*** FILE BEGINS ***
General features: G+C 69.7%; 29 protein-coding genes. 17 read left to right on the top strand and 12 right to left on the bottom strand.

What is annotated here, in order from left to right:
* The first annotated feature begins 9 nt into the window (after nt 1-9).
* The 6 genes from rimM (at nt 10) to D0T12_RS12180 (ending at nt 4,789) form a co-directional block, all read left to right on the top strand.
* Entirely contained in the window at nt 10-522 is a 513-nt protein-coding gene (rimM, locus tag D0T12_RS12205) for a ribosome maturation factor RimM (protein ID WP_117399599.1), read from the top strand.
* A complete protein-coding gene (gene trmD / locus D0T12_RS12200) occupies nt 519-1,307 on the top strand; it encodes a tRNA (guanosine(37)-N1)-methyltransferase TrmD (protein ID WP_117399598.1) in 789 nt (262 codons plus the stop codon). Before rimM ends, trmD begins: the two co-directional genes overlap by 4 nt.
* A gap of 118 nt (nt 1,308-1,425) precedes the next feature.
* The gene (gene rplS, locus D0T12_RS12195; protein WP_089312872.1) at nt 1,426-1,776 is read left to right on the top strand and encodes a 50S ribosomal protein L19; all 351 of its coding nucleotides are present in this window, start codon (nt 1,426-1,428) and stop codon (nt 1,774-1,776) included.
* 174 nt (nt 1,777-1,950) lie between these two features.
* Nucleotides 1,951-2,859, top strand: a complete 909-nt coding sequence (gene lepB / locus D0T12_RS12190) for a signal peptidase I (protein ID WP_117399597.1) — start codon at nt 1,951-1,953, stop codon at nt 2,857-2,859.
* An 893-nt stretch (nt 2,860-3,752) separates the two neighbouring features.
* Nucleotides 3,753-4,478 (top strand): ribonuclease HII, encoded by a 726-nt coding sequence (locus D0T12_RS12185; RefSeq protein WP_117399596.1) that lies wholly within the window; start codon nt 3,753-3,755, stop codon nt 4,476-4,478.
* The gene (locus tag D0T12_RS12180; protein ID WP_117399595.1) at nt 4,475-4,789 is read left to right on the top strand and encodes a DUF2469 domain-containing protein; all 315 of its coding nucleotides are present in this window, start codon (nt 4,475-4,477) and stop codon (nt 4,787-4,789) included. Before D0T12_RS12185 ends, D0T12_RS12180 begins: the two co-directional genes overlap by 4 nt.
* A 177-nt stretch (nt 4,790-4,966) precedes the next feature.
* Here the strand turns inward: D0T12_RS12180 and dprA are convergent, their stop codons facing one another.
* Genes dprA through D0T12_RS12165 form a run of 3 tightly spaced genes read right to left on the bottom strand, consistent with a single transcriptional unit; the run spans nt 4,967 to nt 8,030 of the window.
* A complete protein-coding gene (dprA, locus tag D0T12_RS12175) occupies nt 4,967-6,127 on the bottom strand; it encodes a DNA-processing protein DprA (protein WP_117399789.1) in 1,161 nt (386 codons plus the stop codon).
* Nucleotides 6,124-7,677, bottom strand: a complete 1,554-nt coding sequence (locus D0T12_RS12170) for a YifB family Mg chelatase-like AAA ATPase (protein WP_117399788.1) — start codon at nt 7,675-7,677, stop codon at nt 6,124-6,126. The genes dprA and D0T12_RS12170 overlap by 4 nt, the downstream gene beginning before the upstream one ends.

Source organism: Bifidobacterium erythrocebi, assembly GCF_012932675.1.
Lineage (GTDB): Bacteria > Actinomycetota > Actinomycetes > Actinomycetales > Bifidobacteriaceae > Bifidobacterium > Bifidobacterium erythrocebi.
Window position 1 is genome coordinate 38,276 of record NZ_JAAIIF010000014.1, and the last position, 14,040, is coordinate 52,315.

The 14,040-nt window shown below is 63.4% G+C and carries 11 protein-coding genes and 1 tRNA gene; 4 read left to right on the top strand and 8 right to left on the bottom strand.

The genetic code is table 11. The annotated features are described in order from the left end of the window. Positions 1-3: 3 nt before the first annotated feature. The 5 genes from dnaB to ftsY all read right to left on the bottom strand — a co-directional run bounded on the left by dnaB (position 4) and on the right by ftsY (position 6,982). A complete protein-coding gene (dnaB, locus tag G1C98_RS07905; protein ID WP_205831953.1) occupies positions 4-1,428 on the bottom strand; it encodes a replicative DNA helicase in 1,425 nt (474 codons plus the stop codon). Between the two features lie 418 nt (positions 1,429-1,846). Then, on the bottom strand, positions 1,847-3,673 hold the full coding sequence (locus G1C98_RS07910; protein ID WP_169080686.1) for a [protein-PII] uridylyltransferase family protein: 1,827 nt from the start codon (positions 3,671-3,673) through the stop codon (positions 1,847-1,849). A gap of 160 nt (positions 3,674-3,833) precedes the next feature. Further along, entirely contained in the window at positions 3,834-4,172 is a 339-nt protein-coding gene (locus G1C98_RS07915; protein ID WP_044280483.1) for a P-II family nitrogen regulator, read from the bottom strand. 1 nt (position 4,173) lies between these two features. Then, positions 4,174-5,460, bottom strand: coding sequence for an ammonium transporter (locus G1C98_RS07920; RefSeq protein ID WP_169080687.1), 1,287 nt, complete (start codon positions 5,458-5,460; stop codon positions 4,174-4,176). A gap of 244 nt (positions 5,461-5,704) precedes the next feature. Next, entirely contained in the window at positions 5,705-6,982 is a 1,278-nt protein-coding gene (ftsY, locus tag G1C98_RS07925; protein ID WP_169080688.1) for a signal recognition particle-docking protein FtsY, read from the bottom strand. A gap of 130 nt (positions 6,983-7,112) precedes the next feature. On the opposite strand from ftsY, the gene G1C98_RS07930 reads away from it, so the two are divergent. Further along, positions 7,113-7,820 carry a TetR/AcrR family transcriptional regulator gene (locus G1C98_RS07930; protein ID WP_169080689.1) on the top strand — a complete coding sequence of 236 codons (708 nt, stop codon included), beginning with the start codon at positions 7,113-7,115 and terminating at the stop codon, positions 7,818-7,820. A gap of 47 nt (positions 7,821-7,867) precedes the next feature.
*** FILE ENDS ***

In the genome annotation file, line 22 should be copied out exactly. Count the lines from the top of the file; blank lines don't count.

The 14,040-nt window shown below is 63.4% G+C and carries 11 protein-coding genes and 1 tRNA gene; 4 read left to right on the top strand and 8 right to left on the bottom strand.